The Kansas Supreme Court announced today it has selected Gayle Larkin to serve as disciplinary administrator and lead the office responsible for investigating attorney misconduct complaints.
Larkin’s appointment takes effect October 3. She will succeed Stan Hazlett, who retired September 3 after 24 years in the position.
“Gayle is well-versed in the attorney discipline process, and she has practical experience managing the Disciplinary Administrator’s Office,” said Chief Justice Marla Luckert. “She’s also a skilled leader who has worked with countless attorneys who volunteer their time in support of the attorney discipline function. We appreciate she is willing to take on this new role, and we look forward to a smooth transition for this office.”
Larkin has served as counsel to the Kansas Board for Discipline of Attorneys since 1999. In that role she drafted more than 500 final hearing reports in attorney discipline cases. She also helped the disciplinary administrator carry out administrative duties related to managing the office, including personnel matters, budgeting, and contracts.
Larkin has also overseen character and fitness investigations of bar applicants and she has presented more than 60 cases before the Kansas Board of Law Examiners.
“I am thrilled for the opportunity to serve the Supreme Court, the people of Kansas, and my profession in this new capacity,” Larkin said. “I have dedicated my career to the Kansas attorney discipline system. As disciplinary administrator, my goals are to be part of the solution, to provide guidance to attorneys, and to protect members of the public.”
In her years with the attorney discipline office, Larkin wrote the 2009, 2017, and 2020 editions of the Kansas Board for Discipline of Attorneys Disciplinary Investigator’s Handbook. She also wrote Attorney Discipline: Rules, Standards and Cases in 2000. She co-wrote chapters on attorney discipline in the 2009 and 2015 editions of the Kansas Ethics Handbook published by the Kansas Bar Association.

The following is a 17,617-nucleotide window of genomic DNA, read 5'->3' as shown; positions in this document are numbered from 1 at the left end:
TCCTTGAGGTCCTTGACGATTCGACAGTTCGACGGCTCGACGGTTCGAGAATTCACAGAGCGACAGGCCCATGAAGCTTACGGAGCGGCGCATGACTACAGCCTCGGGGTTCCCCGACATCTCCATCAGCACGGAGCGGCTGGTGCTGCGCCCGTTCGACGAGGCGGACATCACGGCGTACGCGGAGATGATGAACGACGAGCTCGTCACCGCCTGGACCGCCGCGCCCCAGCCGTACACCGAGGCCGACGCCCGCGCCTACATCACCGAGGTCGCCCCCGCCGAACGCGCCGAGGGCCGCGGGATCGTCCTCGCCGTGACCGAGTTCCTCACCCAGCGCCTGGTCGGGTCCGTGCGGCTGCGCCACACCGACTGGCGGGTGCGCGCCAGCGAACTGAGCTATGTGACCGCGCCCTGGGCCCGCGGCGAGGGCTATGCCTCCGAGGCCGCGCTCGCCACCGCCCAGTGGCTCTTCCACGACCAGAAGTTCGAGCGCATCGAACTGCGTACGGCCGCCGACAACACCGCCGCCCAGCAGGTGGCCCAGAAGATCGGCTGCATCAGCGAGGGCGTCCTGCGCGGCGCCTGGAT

Before joining the Disciplinary Administrator’s Office in 1999, Larkin had a private law practice in Lawrence, served as an assistant attorney general, and served as an assistant district attorney in Douglas County. She has been an adjunct professor at Baker University in Baldwin City, Kansas, since 1998, teaching courses on business, media, and criminal law, criminal investigations, critical thinking, and negotiations.
Justice Eric Rosen, who is liaison between the Disciplinary Administrator’s Office and the Supreme Court, said Larkin appreciates the nuanced behaviors that get attorneys into trouble.
“Gayle understands the distinction between willful indifference to the rules that govern ethical attorney behavior and the distress signal brought about by medical or psychological problems, or substance abuse, which is oftentimes a critical factor in lawyer discipline matters,” Rosen said. “She will be firm but fair, a necessary combination for a successful disciplinary administrator.”
The Kansas Disciplinary Administrator's Office works under the direction of the Supreme Court. The disciplinary administrator:
- reviews and investigates complaints of misconduct against attorneys;
- holds public hearings when appropriate and recommends discipline to the Supreme Court in serious matters; and
- provides education and resources for Kansas attorneys to prevent the occurrence of misconduct.
An attorney involved in a disciplinary matter can be referred to the Kansas Lawyers Assistance Program, which is a source of confidential help for lawyers with alcohol, drug abuse, or mental health issues.
Larkin has an undergraduate degree from Baker University, and a law degree from the University of Kansas School of Law. She currently serves as a director of the National Council of Lawyer Disciplinary Boards and she is a member of the National Organization of Bar Counsel and the National Client Protection Organization. She has been a faculty senator at Baker University since April 2021. She lives in Lawrence.